New Scientist October 24, 2005
Chinese tourist pays $100,000 for space trip
By Kelly Young
A Chinese businessman has paid $100,000 to become the country's first space tourist in 2007. But the spacecraft meant to fly him to the brink of space do not actually exist yet.
Space Adventures, a space tourism company based in Arlington, Virginia, US, announced on Friday that it had arranged the flight for Jiang Fang. Jiang is president of the company's partner firm, Hong Kong Space Travel.
Jiang would fly to an altitude of 100 kilometres, experiencing weightlessness in a suborbital flight that would last a total of 90 minutes, according to the China Daily website. But a Space Adventures employee told New Scientist that the vehicle required to take him there "doesn't actually exist yet".
The company's suborbital flight programme is based on two separate spacecraft, but neither is ready to fly space tourists. One is a rocket plane called Xerus and the other is an air-launched spaceship called Cosmopolis 21.
Xerus, designed by XCOR Aerospace of Mojave, California, US, is an airplane powered by four rocket engines that would carry one passenger and a pilot. Its engines are currently in development, says the Space Adventures source.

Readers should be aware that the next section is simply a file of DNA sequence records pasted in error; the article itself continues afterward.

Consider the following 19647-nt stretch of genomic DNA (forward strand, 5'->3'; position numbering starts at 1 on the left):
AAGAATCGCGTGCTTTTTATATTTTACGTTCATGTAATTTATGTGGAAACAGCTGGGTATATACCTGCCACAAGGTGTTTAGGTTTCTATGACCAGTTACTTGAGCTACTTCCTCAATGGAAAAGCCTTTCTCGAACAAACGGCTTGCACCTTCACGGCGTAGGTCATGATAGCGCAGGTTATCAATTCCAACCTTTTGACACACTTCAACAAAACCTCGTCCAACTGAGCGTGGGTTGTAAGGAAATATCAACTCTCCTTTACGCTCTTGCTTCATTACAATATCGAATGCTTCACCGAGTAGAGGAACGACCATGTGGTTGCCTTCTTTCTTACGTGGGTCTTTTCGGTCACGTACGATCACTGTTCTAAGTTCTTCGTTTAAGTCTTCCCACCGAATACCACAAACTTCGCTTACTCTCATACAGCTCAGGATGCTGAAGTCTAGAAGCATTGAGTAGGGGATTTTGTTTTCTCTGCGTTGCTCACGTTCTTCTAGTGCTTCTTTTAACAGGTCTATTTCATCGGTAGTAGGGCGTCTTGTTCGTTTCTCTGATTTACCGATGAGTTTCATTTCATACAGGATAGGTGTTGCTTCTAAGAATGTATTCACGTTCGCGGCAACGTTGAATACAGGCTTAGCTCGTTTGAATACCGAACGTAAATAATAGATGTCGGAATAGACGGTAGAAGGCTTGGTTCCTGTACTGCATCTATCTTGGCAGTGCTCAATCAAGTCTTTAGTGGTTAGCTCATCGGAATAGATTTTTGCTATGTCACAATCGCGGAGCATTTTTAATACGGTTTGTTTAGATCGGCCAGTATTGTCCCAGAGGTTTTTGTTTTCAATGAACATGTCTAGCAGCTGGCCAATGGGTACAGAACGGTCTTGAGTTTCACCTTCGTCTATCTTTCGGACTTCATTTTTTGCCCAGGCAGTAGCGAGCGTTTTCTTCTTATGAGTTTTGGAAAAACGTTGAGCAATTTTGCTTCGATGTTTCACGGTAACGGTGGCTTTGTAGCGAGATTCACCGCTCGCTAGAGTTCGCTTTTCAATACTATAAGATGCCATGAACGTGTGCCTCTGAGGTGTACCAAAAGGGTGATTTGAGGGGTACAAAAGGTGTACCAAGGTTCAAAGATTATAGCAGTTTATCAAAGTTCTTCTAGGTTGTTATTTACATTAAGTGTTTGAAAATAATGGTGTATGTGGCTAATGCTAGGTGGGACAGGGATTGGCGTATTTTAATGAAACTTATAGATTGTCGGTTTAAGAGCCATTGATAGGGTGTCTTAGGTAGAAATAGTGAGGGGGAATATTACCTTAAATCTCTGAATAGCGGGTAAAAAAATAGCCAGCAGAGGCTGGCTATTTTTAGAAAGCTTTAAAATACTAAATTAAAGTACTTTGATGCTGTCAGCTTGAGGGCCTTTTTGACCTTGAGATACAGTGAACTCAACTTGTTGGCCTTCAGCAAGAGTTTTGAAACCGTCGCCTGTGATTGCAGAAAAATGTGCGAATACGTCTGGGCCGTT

Cosmopolis 21 (or C-21), designed by the Russian company Myasishchev Design Bureau, is a rocket module that could carry two passengers and a pilot. The C-21 would launch from a height of 20 kilometres after being carried atop an aircraft called the M-55X. After its burn, the rocket engine would separate from the crew compartment, which would eventually glide towards the ground and land with parachutes.
It is based on the former Soviet Union's Buran space shuttle, which flew only one unmanned orbital mission in 1988 before the project's funding was cancelled. Its reincarnation, the C-21, has yet to be developed, although the M-55X carrier plane is already flying, according to the Space Adventures source.
The company has already organised orbital flights on Russia's Soyuz spacecraft to the International Space Station for three space tourists, who each paid about $20 million for their journeys. The company also announced in August that it would offer flights around the Moon for $100 million per ticket, while seats on suborbital jaunts are going for $100,000 each.
"Spaceflight is still nowhere near being available to the average citizen of the world," comments Charles Vick, senior fellow for space and defence policy at Globalsecurity.org, based in Fredericksburg, Virginia, US. "It is more a rich man's game."
© Copyright 2005, New Scientist